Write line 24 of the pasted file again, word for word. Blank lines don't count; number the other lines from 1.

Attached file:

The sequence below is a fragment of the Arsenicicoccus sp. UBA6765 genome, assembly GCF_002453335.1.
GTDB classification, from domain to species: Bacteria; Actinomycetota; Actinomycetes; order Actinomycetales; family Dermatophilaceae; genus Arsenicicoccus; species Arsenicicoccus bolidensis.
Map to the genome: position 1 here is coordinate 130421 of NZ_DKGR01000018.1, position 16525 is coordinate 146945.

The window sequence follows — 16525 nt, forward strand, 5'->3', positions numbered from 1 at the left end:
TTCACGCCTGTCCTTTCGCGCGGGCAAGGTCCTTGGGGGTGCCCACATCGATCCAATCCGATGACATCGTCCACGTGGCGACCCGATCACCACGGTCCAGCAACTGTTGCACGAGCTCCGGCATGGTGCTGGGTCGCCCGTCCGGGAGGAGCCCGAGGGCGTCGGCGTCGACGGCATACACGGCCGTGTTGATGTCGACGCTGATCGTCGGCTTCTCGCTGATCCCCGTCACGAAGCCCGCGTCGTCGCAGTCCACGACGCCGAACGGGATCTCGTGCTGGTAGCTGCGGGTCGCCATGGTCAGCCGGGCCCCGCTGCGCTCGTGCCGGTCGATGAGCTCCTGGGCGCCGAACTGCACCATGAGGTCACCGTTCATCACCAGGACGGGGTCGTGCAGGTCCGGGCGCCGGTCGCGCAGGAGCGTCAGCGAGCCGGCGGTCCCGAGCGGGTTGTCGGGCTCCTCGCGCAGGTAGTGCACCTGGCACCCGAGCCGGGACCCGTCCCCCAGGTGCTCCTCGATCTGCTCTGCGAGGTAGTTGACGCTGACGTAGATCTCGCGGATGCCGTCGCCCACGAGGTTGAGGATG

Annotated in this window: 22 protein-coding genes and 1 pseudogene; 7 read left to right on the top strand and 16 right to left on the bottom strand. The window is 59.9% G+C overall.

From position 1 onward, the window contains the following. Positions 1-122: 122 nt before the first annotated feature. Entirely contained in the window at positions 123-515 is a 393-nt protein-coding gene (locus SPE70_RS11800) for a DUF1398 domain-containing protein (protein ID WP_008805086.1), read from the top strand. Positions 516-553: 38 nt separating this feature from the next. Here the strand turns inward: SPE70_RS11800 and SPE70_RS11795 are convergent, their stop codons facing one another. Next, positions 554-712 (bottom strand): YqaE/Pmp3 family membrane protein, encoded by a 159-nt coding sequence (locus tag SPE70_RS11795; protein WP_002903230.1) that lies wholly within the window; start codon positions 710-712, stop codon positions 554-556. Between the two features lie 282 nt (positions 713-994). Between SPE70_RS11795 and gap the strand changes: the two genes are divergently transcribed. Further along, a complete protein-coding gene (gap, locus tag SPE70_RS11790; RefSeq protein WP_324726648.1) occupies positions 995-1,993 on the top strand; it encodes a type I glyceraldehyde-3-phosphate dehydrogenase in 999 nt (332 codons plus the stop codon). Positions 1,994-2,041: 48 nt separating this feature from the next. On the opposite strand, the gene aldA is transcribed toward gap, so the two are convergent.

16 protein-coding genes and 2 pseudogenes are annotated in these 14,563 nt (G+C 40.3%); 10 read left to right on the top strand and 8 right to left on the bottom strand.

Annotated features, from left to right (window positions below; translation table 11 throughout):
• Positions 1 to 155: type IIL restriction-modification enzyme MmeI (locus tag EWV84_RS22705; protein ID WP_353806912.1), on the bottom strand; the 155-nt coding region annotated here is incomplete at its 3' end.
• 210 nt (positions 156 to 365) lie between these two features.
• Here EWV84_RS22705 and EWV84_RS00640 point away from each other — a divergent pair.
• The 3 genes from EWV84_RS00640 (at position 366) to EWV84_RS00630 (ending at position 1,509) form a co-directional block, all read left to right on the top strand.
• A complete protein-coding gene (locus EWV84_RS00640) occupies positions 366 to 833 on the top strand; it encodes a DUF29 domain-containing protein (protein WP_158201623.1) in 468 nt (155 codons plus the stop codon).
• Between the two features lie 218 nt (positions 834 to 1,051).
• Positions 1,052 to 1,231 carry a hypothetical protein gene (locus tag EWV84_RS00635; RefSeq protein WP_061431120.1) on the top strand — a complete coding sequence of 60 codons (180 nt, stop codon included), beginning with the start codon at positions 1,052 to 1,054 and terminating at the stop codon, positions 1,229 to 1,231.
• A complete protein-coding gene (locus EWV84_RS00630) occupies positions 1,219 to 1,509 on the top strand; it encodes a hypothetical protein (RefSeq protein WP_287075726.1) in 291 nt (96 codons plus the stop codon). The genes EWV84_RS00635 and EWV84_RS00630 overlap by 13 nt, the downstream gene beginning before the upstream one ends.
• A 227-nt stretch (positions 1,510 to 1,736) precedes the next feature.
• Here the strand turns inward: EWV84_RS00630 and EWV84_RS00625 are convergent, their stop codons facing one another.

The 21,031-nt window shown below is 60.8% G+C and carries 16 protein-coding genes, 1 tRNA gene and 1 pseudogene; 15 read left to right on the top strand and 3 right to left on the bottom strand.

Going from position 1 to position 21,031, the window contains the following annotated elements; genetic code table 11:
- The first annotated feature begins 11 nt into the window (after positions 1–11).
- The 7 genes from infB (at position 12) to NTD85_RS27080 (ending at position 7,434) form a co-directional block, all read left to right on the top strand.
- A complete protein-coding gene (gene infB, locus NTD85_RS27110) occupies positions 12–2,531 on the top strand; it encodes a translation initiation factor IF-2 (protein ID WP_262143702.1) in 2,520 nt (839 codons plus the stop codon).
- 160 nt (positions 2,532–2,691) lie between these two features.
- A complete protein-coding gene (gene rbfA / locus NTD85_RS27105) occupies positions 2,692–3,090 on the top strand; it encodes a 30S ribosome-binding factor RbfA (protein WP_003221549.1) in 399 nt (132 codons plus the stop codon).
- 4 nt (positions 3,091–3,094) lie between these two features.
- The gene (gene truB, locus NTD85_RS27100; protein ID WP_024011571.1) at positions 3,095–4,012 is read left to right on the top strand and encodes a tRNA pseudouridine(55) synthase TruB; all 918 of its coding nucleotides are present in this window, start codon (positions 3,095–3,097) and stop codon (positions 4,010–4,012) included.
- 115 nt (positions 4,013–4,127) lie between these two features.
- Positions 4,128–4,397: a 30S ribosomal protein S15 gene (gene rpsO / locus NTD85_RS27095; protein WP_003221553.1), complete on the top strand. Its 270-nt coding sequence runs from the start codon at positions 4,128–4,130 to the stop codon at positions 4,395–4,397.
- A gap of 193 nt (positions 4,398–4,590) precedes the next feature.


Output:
- A complete protein-coding gene (gene infB, locus NTD85_RS27110) occupies positions 12–2,531 on the top strand; it encodes a translation initiation factor IF-2 (protein ID WP_262143702.1) in 2,520 nt (839 codons plus the stop codon).